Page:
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15th June
written by Adam

Thirty years later a small group of childhood friends are still engaged in an annual and moderately organized game of Tag during the month of May. And, this might just be the year that Jerry (Jeremy Renner) is deflowered as “it,” you see, all this time Jerry has never been tagged. Hogan, Bob, Randy, and Kevin (Ed Helms, Jon Hamm, Jake Johnson, Hannibal Buress) will have to come together as never before, all the while supported by Hogan’s wife Anna (Isla Fisher) and the watchful eye of reporter Rebecca (Annabelle Wallis). Getting Jerry may be one goal; but, there may be a bigger message about Tag than any of these friends ever anticipated. Directed by Jeff Tomsic and written by Rob McKittrick and Mark Steilen this deceptively compelling story about brotherhood tees up irreverent male humor with enough heart and soul to deliver a heartwarming message in a simple package, and, loosely based on a true story none the less. Simple escapism awaits as we roll closer to the Summertime blockbuster season just days away, there isn’t exactly rocket science involved in this slapstick adventure, but rather, enough laughs to cross the finish line in fair enough order, especially with a run time of an hour and forty minutes. Tag is rated R.

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8th June
written by Adam

Released from five years in prison, con artist Debbie Ocean (Sandra Bullock) has had ample time to plan out the perfect heist; the job to end all jobs, settle scores, and perhaps even retire by, a perfect crime at New York’s Met Gala. Aiding her are friends, colleagues, and partners in crime Lou, Rose, Amita, Nine Ball, Constance, Tammy and Daphne (Cate Blanchett, Helena Bonham Carter, Mindy Kaling, Rihanna, Awkwafina, Sarah Paulson, and Anne Hathaway). But, planning the perfect crime and committing the perfect crime will take expert precision, is this the team to actually get the job done? Directed and partially written by Gary Ross, this rollicking heist flick is a welcome jaunt into the summertime movie season. Heavy duty melodrama? No, not really, instead the audience gets simple fun, a few laughs, a few mild twists, and a really talented ensemble having a good time with the caricatures they’re embodying. Shot and edited with 60’s nostalgia flare, a tip of the hat to previous Oceans, Bullock and crew hold down the fort with tons of chemistry to drive the picture forward. And, coming in with a runtime of an hour and 50 minutes, welcome’s are not overstayed. Escapism for the weekend, check! Ocean’s 8 is rated PG-13.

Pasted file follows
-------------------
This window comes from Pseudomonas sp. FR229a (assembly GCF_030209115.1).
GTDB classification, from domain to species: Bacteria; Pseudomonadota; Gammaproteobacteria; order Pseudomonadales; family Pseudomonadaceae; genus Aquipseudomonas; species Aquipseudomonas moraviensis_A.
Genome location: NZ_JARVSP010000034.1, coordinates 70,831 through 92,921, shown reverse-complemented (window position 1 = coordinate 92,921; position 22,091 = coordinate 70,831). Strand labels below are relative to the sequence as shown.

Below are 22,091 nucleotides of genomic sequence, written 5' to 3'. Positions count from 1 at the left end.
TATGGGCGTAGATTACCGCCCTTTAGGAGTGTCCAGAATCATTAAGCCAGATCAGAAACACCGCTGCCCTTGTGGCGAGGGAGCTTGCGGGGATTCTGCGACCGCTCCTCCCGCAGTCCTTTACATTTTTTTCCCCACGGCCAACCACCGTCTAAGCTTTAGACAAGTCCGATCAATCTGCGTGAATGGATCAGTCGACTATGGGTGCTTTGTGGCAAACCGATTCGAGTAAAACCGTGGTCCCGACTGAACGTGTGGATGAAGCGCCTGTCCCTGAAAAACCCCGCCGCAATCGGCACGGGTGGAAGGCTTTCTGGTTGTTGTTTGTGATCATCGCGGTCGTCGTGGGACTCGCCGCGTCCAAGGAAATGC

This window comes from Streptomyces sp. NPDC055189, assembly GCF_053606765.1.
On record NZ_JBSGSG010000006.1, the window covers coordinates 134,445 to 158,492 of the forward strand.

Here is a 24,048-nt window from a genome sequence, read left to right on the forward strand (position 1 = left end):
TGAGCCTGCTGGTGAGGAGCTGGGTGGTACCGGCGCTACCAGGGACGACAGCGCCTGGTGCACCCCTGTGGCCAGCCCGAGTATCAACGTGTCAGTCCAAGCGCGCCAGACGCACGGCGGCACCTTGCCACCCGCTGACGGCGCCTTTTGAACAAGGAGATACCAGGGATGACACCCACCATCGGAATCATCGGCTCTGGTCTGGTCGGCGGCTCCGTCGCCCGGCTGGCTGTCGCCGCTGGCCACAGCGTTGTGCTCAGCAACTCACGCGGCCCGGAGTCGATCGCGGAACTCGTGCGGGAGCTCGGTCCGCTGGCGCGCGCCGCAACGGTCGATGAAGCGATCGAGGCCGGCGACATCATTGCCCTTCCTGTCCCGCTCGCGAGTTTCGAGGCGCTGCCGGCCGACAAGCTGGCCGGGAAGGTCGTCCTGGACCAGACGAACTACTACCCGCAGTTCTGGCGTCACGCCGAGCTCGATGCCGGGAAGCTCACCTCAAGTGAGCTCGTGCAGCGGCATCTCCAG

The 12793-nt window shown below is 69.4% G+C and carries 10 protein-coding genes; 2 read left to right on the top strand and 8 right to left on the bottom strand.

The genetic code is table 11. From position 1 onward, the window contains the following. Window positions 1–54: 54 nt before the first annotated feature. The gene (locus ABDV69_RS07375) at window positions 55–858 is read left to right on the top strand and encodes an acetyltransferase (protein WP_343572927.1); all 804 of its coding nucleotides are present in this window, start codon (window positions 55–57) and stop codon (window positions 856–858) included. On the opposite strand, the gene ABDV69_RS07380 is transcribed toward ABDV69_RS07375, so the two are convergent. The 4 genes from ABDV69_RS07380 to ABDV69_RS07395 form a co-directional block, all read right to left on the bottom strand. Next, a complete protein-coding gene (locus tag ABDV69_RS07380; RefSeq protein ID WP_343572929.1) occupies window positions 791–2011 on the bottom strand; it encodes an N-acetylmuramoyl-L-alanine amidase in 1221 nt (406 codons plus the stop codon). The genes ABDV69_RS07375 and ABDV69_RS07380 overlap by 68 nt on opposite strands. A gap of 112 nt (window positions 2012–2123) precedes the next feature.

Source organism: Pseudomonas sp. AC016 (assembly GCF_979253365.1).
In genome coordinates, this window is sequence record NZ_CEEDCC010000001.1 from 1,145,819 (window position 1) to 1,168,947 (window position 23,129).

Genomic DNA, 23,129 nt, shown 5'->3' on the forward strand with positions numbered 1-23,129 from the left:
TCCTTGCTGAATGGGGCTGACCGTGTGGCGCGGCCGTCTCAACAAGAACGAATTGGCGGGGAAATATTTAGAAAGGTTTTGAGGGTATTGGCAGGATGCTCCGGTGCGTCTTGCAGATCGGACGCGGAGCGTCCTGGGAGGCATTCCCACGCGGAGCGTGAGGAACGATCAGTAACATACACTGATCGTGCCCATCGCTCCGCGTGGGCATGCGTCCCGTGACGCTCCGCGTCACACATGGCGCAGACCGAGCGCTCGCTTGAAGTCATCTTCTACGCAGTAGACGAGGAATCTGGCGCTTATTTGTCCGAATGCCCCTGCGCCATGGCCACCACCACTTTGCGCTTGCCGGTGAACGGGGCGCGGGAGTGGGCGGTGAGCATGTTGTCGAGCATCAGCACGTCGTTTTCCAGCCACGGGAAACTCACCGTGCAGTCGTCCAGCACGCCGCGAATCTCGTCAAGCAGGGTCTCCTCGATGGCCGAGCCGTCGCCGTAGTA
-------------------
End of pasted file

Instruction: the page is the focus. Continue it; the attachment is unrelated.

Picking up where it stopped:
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25th May
written by Adam

Unlikely hero, the mildly dark and handsome bad boy of the stars, Han Solo (Alden Ehrenreich), frees himself from slavery and sets out to become a pilot; but, following orders and falling in line, not exactly a strong suit for this daring young daredevil. Meanwhile, the empire and crimson guard continue their advance from planet to planet, collecting resources and enslaving inhabitants, all the while an active black market secretly continues to thrive. Falling out of good grace with the empire, Han Solo finds himself aligned with a host of smugglers, thieves, and gamblers, members of the dirty side of the galaxy. In the underworld Han will meet notorious characters such as Lando Calrissian (Donald Glover), Chewbacca (Joonas Suotamo), Beckett (Woody Harrelson) , and Val (Thandie Newton), friends or foes, who’s to say at this point, either way they’ll have to work together to stay alive and pay off debts owed to Dryden Vos (Paul Bettany). And what of this old flame/love interest Qi’ra (Emilia Clarke), young Han has a lot of learning yet to do.Directed by Ron Howard and Written by Jonathan and Lawrence Kasdan this perfectly predictable story offers up handfuls of fan fic pulp, offering up answers and origins to all things Solo– which might be interesting, if the surrounding story were more compelling and not so much of a spoon feeding of expectations. Respectfully, this is no small undertaking for Howard and crew, attempting to capture the bravado and gravitas of one of the Star Wars franchise’s most beloved characters, the deck is already loaded for failure with a build up of over 40 years of anticipation, but certainly the Kasdan’s could have come up with more driving ways to reveal key elements to Solo’s character. As for the ensemble embodying our heroes this go round, shoulder shrugs, there are hits and misses, the end result is kind of a “humph,” the same can be said for the film overall. Mercifully, at least we’re not given a Jar Jar in this backstory. Solo: A Star Wars Story is rated PG-13.

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